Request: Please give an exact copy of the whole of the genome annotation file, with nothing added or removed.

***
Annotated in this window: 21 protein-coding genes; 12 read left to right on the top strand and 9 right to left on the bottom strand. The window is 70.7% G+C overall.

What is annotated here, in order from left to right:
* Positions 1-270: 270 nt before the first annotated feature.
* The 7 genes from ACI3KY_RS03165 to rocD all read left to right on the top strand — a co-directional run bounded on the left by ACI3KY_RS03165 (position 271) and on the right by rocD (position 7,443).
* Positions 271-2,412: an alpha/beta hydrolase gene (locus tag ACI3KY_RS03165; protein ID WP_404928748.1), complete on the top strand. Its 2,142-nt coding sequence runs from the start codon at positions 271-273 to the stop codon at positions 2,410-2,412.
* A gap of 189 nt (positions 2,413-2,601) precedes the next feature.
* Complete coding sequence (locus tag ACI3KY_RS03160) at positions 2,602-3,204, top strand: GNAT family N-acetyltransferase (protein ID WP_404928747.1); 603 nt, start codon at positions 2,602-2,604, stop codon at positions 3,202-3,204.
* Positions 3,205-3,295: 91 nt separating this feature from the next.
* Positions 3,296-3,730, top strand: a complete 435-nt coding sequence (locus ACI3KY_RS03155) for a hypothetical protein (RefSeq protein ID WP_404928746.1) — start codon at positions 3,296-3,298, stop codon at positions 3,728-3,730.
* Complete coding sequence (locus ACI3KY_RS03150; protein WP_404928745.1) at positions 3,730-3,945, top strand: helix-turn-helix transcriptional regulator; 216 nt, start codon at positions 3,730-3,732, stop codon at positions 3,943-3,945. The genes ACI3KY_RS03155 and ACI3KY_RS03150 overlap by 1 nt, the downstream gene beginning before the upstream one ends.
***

Annotated in this window: 21 protein-coding genes; 12 read left to right on the top strand and 9 right to left on the bottom strand. The window is 70.7% G+C overall.

What is annotated here, in order from left to right:
* Positions 1-270: 270 nt before the first annotated feature.
* The 7 genes from ACI3KY_RS03165 to rocD all read left to right on the top strand — a co-directional run bounded on the left by ACI3KY_RS03165 (position 271) and on the right by rocD (position 7,443).
* Positions 271-2,412: an alpha/beta hydrolase gene (locus tag ACI3KY_RS03165; protein ID WP_404928748.1), complete on the top strand. Its 2,142-nt coding sequence runs from the start codon at positions 271-273 to the stop codon at positions 2,410-2,412.
* A gap of 189 nt (positions 2,413-2,601) precedes the next feature.
* Complete coding sequence (locus tag ACI3KY_RS03160) at positions 2,602-3,204, top strand: GNAT family N-acetyltransferase (protein ID WP_404928747.1); 603 nt, start codon at positions 2,602-2,604, stop codon at positions 3,202-3,204.
* Positions 3,205-3,295: 91 nt separating this feature from the next.
* Positions 3,296-3,730, top strand: a complete 435-nt coding sequence (locus ACI3KY_RS03155) for a hypothetical protein (RefSeq protein ID WP_404928746.1) — start codon at positions 3,296-3,298, stop codon at positions 3,728-3,730.
* Complete coding sequence (locus ACI3KY_RS03150; protein WP_404928745.1) at positions 3,730-3,945, top strand: helix-turn-helix transcriptional regulator; 216 nt, start codon at positions 3,730-3,732, stop codon at positions 3,943-3,945. The genes ACI3KY_RS03155 and ACI3KY_RS03150 overlap by 1 nt, the downstream gene beginning before the upstream one ends.